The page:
Health care cost trajectories in the year prior to and following intake into Veterans Health Administration outpatient substance use disorders treatment.

Citation data:

Journal of substance abuse treatment, ISSN: 1873-6483, Vol: 79, Page: 46-52

Publication Year:
2017
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Abstract Views 119
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PMID:
28673526
DOI:
10.1016/j.jsat.2017.05.013
Author(s):
Hagedorn, Hildi J, Noorbaloochi, Siamak, Bangerter, Ann, Stitzer, Maxine L, Kivlahan, Daniel
Publisher(s):
Elsevier BV
Tags:
Medicine, Nursing, Psychology
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article description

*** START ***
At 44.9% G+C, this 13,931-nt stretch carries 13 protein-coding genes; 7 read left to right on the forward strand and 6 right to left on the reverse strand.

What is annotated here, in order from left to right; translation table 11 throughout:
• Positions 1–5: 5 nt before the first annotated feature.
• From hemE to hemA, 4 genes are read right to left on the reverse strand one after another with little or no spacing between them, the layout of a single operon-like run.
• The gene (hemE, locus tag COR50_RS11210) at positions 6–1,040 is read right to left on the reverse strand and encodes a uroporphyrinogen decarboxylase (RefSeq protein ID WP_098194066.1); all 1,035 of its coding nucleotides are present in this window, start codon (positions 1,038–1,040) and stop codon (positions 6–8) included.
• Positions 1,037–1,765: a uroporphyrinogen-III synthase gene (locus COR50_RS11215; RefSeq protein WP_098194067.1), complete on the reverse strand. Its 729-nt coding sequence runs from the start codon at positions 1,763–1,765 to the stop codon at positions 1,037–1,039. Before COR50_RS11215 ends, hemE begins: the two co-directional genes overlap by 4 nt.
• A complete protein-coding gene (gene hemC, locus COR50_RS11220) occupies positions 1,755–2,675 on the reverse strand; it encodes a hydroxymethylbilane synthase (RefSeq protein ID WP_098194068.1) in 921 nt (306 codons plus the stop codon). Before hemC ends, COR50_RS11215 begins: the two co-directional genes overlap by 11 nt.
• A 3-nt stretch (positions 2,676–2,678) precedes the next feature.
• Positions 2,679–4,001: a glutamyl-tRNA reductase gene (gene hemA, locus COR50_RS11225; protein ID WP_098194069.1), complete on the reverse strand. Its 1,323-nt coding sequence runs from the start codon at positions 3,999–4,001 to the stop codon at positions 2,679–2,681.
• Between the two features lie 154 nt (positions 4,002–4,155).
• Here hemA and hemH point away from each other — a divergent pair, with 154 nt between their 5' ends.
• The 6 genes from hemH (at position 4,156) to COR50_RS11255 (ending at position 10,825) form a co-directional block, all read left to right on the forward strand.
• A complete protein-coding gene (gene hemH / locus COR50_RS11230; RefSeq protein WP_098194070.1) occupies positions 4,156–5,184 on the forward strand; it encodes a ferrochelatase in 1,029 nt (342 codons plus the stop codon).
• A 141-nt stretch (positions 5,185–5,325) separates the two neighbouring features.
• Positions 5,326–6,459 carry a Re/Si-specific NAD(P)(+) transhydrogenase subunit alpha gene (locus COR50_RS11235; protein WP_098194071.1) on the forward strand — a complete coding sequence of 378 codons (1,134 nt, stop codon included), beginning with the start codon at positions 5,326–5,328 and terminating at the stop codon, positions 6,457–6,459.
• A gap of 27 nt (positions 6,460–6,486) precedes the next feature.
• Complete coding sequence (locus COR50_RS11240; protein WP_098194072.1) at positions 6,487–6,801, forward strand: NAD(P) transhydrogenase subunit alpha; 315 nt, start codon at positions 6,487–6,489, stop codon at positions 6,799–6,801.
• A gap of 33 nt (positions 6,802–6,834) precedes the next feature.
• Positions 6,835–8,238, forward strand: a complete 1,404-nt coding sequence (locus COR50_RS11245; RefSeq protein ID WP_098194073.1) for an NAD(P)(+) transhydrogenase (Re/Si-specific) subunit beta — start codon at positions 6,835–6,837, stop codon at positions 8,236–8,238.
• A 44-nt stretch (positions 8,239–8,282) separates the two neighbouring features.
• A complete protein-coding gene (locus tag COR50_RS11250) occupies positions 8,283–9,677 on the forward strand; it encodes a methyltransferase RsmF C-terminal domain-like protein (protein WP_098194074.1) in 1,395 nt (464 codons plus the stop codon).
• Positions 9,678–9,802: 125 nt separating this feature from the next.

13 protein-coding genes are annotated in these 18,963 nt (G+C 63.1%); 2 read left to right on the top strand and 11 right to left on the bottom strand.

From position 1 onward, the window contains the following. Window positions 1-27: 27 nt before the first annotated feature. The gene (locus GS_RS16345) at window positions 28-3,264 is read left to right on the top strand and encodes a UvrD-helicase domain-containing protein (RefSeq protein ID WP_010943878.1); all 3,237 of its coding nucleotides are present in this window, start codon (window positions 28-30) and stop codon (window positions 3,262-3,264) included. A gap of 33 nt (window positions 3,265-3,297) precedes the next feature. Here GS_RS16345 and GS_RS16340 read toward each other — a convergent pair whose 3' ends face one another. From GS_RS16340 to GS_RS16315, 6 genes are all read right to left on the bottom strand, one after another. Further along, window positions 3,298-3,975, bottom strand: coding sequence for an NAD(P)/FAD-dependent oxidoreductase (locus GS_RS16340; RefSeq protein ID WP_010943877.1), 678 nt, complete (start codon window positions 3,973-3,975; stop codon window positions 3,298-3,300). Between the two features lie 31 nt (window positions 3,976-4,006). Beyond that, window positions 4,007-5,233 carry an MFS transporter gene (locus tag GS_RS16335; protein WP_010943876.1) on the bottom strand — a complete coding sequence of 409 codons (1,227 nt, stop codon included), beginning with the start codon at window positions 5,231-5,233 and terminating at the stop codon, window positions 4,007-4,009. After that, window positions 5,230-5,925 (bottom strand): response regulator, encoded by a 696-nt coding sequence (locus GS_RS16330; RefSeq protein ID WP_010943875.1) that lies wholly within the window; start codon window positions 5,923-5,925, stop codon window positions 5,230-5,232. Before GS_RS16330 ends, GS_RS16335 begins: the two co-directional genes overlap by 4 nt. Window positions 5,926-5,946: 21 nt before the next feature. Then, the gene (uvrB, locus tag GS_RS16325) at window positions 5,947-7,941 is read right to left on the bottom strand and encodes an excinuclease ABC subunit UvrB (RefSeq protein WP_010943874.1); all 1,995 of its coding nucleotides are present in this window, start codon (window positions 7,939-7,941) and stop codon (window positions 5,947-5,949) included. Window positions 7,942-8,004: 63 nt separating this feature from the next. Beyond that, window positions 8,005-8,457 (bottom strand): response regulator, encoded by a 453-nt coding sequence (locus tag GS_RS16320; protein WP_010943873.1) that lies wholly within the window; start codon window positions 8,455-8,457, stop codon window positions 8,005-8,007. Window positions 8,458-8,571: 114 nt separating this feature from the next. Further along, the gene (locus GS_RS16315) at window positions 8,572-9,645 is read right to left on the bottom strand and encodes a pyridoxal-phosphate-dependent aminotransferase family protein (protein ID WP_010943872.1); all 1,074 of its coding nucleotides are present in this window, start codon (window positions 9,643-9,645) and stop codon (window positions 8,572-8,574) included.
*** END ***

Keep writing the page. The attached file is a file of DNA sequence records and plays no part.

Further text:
Veterans Health Administration (VHA) patients with substance use disorder (SUD) diagnoses incur significantly higher overall health care costs compared to the average annual costs of VHA patients. Because SUDs are relapsing/remitting chronic illnesses, it is important to understand how service costs shift over time in relation to active SUD treatment episodes in order to identify strategies which may enhance treatment outcomes and thereby reduce costs. The primary aim of the current study was to examine VHA health care costs derived from VHA administrative data for 330 Veterans during the years prior to and following patient entry into outpatient SUD treatment in two VHA facilities. Secondary aims were to examine the impact on treatment costs of patient diagnosis (alcohol dependence only vs. stimulant dependence) and participation in an abstinence incentive intervention. There was a significant effect of time on health care costs (p<0.001). Average total costs per patient per quarter were $2204 for quarters 1 through 3, increased significantly to $7507 in quarter 4 and $8030 in quarter 5, then decreased significantly to $3969 in quarters 6 through 8. Increases in quarter 4 and 5 were attributable to inpatient costs whereas increases in the quarters following treatment entry were attributable to outpatient costs (quarters 5-8). Overall costs for patients with alcohol dependence only were approximately 30% higher than overall costs for patients whose diagnoses included stimulant dependence, attributable to higher outpatient costs. There was no significant effect of the 8-week incentive intervention on post-treatment entry costs. Overall, entering SUD treatment corresponded to an increase in health care costs in the quarters both immediately preceding and immediately following treatment entry followed by a tapering down of costs through 12month follow-up; however, longer follow-up is needed to inform the stability of this pattern. Additional research will be needed to determine whether efforts to increase access to SUD treatment, identify patients with SUD earlier on in the course of their disorder and integrate SUD treatment services into primary care settings may assist in engaging patients in treatment prior to experiencing a mental or physical health crisis requiring inpatient treatment and thereby reduce health care costs associated with SUD diagnoses.

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